Finding Aid for the M.G. Lewis Commonplace Book, 1801-1811?
Cataloged by Manushag Powell, with assistance from Jain Fletcher and Laurel McPhee, August 2004; machine-readable finding aid created by Caroline Cubé.
UCLA Library, Department of Special Collections© 2008
Room A1713, Charles E. Young Research Library
Los Angeles, CA 90095-1575
The Regents of the University of California. All rights reserved.
Title: M.G. Lewis Commonplace Book
Date (inclusive): 1801-1811?
Collection number: 170/341
Creator: Lewis, M. G. (Matthew Gregory), 1775-1818
Extent: 92 leaves : paper ; 237 x 185 mm. bound to 244 x 187 mm.
Abstract: This commonplace book belonged to M. G. ("Monk") Lewis, a Romantic writer with ties to Jamaica who wrote the notorious Gothic novel The Monk (1796). Contents are varied, ranging from jokes, observations, and songs to oriental tales literary excerpts.
Language: Finding aid is written in English.
Repository: University of California, Los Angeles. Library. Department of Special Collections.
Los Angeles, California 90095-1575
Physical location: Stored off-site at SRLF. Advance notice is required for access to the collection. Please contact the UCLA Library, Department of Special Collections Reference Desk for paging information.
COLLECTION STORED OFF-SITE AT SRLF: Open for research. Advance notice required for access. Contact the UCLA Library, Department of Special Collections Reference Desk for paging information.
Property rights to the physical object belong to the UCLA Library, Department of Special Collections. Literary rights, including copyright, are retained by the creators and their heirs. It is the responsibility of the researcher to determine who holds the copyright and pursue the copyright owner or his or her heir for permission to publish where The UC Regents do not hold the copyright.
Ex libris C. K. Ogden; his bookplate on upper paste-down.
[Identification of item], M.G. Lewis Commonplace Book (Collection Number 170/341). Department of Special Collections, Charles E. Young Research Library, UCLA.
Cataloged by Manushag Powell, with assistance from Jain Fletcher and Laurel McPhee, August 2004, in the Center For Primary Research and Training (CFPRT).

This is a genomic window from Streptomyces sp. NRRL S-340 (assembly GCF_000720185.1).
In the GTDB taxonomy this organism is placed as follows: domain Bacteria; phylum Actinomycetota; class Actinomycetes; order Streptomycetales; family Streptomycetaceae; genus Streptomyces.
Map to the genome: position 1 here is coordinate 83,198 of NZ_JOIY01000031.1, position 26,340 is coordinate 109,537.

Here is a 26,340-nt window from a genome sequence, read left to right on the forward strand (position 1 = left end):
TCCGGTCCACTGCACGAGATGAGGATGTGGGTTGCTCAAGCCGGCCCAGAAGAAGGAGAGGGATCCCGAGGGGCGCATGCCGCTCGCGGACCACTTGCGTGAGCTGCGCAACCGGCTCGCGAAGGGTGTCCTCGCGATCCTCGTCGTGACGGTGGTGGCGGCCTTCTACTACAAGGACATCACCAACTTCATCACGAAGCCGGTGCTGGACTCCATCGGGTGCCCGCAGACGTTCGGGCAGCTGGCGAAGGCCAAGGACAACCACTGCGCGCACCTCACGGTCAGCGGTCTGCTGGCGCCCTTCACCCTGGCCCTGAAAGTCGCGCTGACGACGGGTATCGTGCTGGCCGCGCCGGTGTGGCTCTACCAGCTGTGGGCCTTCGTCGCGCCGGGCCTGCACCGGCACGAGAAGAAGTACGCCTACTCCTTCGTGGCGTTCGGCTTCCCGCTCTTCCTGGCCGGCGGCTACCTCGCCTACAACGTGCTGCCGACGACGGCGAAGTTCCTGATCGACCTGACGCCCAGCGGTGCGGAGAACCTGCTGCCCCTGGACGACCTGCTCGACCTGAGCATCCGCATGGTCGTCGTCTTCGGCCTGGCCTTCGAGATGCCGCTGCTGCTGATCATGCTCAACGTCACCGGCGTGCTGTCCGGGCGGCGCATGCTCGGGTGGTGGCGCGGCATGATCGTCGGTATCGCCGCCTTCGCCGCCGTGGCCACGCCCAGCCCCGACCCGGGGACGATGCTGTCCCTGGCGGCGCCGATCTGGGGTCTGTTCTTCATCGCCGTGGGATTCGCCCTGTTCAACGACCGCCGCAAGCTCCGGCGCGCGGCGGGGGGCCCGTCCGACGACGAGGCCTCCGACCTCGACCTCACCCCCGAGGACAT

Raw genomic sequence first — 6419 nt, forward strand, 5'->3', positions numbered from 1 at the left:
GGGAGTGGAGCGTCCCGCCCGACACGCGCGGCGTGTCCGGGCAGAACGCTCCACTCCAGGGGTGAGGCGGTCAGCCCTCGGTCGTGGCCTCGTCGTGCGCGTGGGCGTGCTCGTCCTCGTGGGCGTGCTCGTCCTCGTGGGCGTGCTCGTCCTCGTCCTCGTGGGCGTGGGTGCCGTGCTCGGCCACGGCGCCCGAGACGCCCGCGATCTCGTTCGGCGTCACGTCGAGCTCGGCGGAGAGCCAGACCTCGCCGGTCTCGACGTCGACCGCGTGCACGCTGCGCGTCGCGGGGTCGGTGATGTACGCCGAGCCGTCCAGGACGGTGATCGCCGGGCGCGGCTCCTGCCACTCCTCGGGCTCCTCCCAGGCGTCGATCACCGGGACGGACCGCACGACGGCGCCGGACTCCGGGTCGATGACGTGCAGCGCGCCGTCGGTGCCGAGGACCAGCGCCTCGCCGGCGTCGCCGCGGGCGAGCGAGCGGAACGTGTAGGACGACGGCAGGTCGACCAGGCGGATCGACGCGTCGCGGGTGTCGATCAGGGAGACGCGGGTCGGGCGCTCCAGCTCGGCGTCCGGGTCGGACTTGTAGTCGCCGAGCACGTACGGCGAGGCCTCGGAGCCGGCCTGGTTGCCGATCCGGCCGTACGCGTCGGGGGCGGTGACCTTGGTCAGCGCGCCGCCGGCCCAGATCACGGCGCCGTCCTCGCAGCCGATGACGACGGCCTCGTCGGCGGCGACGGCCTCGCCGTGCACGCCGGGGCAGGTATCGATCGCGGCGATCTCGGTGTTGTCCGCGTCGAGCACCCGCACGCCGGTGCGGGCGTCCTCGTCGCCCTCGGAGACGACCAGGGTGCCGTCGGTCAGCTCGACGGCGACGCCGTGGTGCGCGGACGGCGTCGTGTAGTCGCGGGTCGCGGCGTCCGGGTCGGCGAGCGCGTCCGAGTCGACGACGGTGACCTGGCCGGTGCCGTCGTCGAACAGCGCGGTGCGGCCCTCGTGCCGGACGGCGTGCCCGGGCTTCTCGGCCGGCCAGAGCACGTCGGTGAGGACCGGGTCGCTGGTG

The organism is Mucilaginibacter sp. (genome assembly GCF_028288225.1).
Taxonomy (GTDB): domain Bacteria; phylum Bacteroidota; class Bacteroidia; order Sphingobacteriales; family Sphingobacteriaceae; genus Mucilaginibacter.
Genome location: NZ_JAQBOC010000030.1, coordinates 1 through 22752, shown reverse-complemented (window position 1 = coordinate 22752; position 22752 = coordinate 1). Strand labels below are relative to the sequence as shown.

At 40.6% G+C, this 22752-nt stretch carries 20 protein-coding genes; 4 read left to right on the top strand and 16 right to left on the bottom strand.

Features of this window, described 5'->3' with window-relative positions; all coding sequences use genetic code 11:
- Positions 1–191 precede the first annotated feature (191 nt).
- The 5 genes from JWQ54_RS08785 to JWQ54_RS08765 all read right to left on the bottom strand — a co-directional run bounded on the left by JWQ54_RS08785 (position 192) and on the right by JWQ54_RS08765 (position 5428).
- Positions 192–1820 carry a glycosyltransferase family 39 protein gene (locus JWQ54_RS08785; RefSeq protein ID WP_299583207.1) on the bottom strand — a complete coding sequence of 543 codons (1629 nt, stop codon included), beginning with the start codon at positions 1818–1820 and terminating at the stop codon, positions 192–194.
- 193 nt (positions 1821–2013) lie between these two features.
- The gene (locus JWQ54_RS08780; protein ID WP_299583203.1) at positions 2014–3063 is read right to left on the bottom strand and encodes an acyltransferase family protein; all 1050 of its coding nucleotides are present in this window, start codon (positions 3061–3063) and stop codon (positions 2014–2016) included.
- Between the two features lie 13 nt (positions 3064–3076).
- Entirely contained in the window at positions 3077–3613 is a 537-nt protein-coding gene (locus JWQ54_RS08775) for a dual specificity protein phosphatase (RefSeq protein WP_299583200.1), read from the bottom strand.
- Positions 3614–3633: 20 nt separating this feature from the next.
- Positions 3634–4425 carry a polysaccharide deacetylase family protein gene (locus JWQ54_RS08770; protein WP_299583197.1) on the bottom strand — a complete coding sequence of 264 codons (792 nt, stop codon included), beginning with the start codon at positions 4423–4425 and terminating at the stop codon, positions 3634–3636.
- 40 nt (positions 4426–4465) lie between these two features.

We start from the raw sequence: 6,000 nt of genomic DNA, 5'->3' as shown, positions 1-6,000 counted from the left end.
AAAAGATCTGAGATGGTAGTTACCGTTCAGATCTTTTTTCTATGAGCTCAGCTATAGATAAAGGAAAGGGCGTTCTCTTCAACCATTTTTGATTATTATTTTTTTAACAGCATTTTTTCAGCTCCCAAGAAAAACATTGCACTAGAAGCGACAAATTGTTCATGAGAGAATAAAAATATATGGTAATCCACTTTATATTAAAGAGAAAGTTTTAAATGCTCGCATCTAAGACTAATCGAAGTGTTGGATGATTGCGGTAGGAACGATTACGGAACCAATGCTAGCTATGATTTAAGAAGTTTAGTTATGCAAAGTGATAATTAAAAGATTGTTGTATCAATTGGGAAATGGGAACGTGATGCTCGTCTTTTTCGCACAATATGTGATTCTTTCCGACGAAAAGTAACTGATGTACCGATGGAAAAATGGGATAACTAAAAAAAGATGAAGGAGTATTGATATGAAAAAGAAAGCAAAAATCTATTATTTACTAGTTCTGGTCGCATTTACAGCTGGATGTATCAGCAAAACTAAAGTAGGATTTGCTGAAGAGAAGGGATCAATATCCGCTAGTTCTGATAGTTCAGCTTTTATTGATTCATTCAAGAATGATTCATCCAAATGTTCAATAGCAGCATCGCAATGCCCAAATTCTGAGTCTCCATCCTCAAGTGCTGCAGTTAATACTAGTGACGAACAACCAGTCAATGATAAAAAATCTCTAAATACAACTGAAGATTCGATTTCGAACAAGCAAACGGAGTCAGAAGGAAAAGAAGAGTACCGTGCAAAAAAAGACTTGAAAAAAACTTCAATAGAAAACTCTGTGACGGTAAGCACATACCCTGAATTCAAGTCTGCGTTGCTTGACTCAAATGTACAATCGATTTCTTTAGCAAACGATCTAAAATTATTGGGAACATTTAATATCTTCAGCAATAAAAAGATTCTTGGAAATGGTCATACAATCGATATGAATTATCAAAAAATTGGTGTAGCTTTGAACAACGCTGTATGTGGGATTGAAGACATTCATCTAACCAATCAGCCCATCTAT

Matthew Gregory ("Monk") Lewis (9 July 1775-16 May 1818) was a novelist, dramatist, poet, and from 1796-1802, an indifferent MP. He is best known today for his novel The Monk (1796), though he was fairly prolific. Other successes during his lifetime include the play The Castle Spectre (1798), and a volume of poetry compiled with Walter Scott and Robert Southey, Tales of Wonder (1801). Lewis was educated at Christ Church, Oxford and traveled widely in Europe during his youth; he was well read in German and French literature as well as English. Lewis had literary ambitions, and although the content of his works – often sensationally crowd-pleasing and over-the-top – engendered controversy, his poetry was admired by the likes of Coleridge and Scott. At the commencement of this commonplace book, he was about 26 and probably working on his verse drama, Alfonso, King of Castile. A decade and several publications later, when it was finally filled, he was winding down his theater career by adapting his plays, The Wood Daemon and The East Indian, for presentation as operas, and working on the production of Timour the Tartar, his final, scandalously horse-filled, drama.
His family had strong ties in the West Indies and owned slave-worked plantations in Jamaica. After inheriting his father's estates and their hundreds of slaves in 1812, Lewis ceased writing to manage the plantation concerns. He supported the abolition of the slave trade, though not of slavery itself. He kept his own slaves, but instituted a number of reforms in their treatment, taking legal steps to insure the reforms would survive his demise. Lewis died of yellow fever while returning from a voyage to Jamaica, and was buried at sea.
The bulk of the manuscript consists of jokes and puns that Lewis found amusing, as well as lengthy transcriptions of literary works by other authors. Some of the humor has a contemporary political slant, such as Jekyll's "Parody on God Save the King," or an ironical excerpt on literacy and the slave trade attributed to a 1799 speech by George Canning.
Monk transcribed passages from works as various as the Book of Job, Dryden's Aureng-Zebe, Indian Emperor, Tyrannic Love and Essay on Dramatic Poesy, Rousseau's Emile, Crabbe's The Village, Boswell's Life of Johnson, Melville's Memoirs, Malthus's Essay on the Principle of Population, Madame de Staël's Corinne, Scott's Lay of the Last Minstrel, and Southey's Thalaba. The book contains the entirety of some well-known shorter works, such as Coleridge's "Fire, Famine, and Slaughter," Cowper's "On a Spaniel, called Beau," and Johnson's "Letter to Lord Chesterfield." It also displays an avid interest in ballads, songs and toasts, often of Irish and Scottish origin.
In addition to the literary and popular content, Lewis inserts small, frequently unattributed bits of information, accurate or not, about foreign cultures and locales: "Sculpture and Painting are forbidden by the Koran" or, "Acapulco is much infested with Gnats and Earthquakes."
Binding: Bound in vellum.
The following terms have been used to index the description of this collection in the library's online public access catalog.
Bound Manuscripts Collection (Collection 170) . Available at the Department of Special Collections, Charles E. Young Research Library, University of California, Los Angeles.